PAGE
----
Giri et al. compared epidural gelfoam soaked in ketamine 50 mg diluted with 5 mL saline, epidural gelfoam soaked in nalbuphine 10 mg diluted with 5 mL saline and epidural gelfoam soaked in 5 mL saline [37]. Rescue analgesia included IV diclofenac. Pain scores were significantly lower in both intervention groups. Total diclofenac consumption was significantly lower in patients receiving epidural gelfoam soaked in ketamine 50 mg. No significant differences in adverse effects were noted.

Ozbek et al. evaluated the analgesic effects of a paravertebral block, performed with 5 mL levobupivacaine 0.5% for each nerve to upper dermatome of laminectomy level [38]. Patients in the control group did not receive any intervention. Rescue analgesia included IV-PCA morphine. Pain scores and opioid consumption were significantly lower in patients receiving a paravertebral block.

Mordeniz et al. evaluated the analgesic effects of a perineural infiltration with 2 ml of bupivacaine 0.5% [39]. Perineural infiltration was defined as the infiltration of local anaesthetics in the irritated neural root sheath, before root extraction. Patients in the control group did not receive any intervention. Rescue analgesia included IV tramadol Opioid consumption after surgery was significantly lower in patients that received a perineural infiltration.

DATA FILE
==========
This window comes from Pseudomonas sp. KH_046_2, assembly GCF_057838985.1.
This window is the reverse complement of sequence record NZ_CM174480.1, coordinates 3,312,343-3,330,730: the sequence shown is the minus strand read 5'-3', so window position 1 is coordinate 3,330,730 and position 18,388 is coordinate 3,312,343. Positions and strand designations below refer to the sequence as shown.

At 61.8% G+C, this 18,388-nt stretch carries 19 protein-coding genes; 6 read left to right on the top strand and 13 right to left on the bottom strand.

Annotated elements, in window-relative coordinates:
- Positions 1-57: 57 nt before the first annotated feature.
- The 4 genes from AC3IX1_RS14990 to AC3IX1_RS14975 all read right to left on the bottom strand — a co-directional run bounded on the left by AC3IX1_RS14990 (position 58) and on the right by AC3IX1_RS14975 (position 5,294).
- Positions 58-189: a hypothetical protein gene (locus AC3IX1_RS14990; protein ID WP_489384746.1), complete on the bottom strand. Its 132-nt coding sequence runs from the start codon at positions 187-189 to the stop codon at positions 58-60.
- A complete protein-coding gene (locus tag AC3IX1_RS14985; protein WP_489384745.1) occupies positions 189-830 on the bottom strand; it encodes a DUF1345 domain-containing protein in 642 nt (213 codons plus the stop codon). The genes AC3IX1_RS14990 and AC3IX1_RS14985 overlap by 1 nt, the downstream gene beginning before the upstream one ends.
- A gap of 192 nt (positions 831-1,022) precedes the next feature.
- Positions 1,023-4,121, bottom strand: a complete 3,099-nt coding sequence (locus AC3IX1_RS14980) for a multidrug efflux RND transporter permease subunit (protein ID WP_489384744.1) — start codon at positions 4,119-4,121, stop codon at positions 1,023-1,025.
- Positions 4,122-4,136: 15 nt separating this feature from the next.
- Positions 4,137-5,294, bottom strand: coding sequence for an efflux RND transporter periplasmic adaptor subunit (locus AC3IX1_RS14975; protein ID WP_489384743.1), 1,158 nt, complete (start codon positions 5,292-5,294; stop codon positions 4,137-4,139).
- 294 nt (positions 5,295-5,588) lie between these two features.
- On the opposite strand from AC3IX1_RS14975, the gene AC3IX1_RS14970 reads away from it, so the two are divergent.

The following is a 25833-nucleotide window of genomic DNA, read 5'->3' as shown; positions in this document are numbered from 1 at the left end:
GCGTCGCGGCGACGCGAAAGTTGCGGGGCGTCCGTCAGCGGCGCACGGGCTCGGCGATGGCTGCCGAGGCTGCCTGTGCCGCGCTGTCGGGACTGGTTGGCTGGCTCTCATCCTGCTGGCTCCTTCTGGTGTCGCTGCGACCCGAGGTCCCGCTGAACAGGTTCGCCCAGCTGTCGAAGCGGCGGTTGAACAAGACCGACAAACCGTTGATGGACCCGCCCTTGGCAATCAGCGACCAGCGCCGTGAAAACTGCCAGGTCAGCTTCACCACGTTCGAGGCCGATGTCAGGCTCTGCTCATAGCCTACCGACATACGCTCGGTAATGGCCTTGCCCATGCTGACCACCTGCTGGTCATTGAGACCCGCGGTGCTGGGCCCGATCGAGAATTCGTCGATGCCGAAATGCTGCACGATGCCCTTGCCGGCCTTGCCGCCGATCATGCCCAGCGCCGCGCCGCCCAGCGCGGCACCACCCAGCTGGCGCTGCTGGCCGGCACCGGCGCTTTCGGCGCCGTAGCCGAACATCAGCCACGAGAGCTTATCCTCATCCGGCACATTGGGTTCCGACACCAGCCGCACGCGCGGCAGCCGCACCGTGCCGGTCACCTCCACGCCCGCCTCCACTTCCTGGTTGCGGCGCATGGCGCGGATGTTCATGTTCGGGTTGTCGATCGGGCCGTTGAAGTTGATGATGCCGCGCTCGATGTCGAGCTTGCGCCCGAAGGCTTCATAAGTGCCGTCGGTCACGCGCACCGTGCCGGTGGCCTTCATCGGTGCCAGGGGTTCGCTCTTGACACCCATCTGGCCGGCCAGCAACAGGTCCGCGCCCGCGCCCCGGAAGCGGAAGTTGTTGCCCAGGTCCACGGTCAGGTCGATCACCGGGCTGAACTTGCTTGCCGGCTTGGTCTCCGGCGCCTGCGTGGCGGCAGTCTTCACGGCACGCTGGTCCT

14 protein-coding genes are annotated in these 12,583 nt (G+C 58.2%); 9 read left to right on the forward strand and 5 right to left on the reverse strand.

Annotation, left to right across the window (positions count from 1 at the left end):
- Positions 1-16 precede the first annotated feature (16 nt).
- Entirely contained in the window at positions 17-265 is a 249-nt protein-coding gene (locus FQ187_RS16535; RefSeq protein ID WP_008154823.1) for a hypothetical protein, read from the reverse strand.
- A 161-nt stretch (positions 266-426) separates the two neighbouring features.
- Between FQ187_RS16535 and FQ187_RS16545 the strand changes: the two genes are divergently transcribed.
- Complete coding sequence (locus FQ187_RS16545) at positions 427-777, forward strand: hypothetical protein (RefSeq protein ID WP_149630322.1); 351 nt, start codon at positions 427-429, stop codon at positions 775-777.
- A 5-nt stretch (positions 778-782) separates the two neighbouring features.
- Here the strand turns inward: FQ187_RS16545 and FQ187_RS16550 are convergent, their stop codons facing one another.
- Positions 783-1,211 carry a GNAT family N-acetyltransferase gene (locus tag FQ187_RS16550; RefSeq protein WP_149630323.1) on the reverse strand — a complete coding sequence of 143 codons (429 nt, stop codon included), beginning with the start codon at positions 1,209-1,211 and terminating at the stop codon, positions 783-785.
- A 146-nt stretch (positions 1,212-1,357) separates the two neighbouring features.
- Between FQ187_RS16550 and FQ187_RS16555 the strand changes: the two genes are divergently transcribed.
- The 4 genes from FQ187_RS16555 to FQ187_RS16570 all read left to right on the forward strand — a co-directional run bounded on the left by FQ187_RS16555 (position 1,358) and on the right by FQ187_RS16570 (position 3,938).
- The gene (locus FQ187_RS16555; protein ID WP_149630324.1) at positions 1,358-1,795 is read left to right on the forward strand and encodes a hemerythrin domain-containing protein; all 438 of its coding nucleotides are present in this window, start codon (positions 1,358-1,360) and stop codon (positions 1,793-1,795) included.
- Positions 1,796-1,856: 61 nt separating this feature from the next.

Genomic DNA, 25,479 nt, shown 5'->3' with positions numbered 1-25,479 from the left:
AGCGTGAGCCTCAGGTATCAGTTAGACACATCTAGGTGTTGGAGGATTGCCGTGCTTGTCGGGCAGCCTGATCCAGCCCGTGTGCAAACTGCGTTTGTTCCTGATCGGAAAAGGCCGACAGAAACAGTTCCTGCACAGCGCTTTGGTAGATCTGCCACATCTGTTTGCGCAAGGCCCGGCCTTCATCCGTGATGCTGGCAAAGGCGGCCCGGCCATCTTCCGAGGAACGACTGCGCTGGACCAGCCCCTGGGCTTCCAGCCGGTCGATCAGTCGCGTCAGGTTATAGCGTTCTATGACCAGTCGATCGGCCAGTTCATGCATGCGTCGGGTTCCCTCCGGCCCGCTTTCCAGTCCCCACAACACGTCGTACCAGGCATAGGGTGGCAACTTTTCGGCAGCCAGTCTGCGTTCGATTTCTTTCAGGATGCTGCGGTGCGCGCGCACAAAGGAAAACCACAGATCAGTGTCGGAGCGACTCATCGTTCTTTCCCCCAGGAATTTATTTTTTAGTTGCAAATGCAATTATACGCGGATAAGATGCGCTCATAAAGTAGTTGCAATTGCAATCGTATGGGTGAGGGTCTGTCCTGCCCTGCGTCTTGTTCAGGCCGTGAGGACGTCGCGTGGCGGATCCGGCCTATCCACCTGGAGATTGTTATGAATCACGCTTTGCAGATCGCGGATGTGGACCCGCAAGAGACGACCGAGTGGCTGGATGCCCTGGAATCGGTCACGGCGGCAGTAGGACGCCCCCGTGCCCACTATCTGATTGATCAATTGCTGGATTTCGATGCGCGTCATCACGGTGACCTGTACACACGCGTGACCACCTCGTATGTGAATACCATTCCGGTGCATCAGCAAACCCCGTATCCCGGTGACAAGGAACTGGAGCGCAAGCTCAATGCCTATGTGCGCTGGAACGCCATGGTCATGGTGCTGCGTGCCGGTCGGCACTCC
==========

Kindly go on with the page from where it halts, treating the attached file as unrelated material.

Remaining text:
Torun et al. evaluated the analgesic effects of a perineural infiltration with 0.5 ml of lidocaine 2% [40]. Patients in the control group did not receive any intervention. Rescue analgesia included IV tramadol. Opioid consumption after surgery was significantly lower in patients that received a perineural infiltration.

Saini et al. compared wound instillation with 20 ml of ropivacaine 0.25% to placebo [41]. Wound instillation was defined as the irrigation of the local analgesic into the surgical area for a dwell time of 60 s. Rescue analgesia included IV paracetamol and IV diclofenac. Pain scores and opioid consumption after surgery were significantly lower in the intervention group.

Jonnavithula et al. compared wound instillation with 20 ml of bupivacaine 0.25% to placebo [42]. Rescue analgesia included IM diclofenac. Pain scores and opioid consumption were significantly lower in patients that received wound instillation with bupivacaine.

Rahmanian et al. compared surgical wound instillation with 30 ml of bupivacaine 0.25% with placebo [43]. Rescue analgesia was not reported. Pain scores after surgery did not differ between the two groups.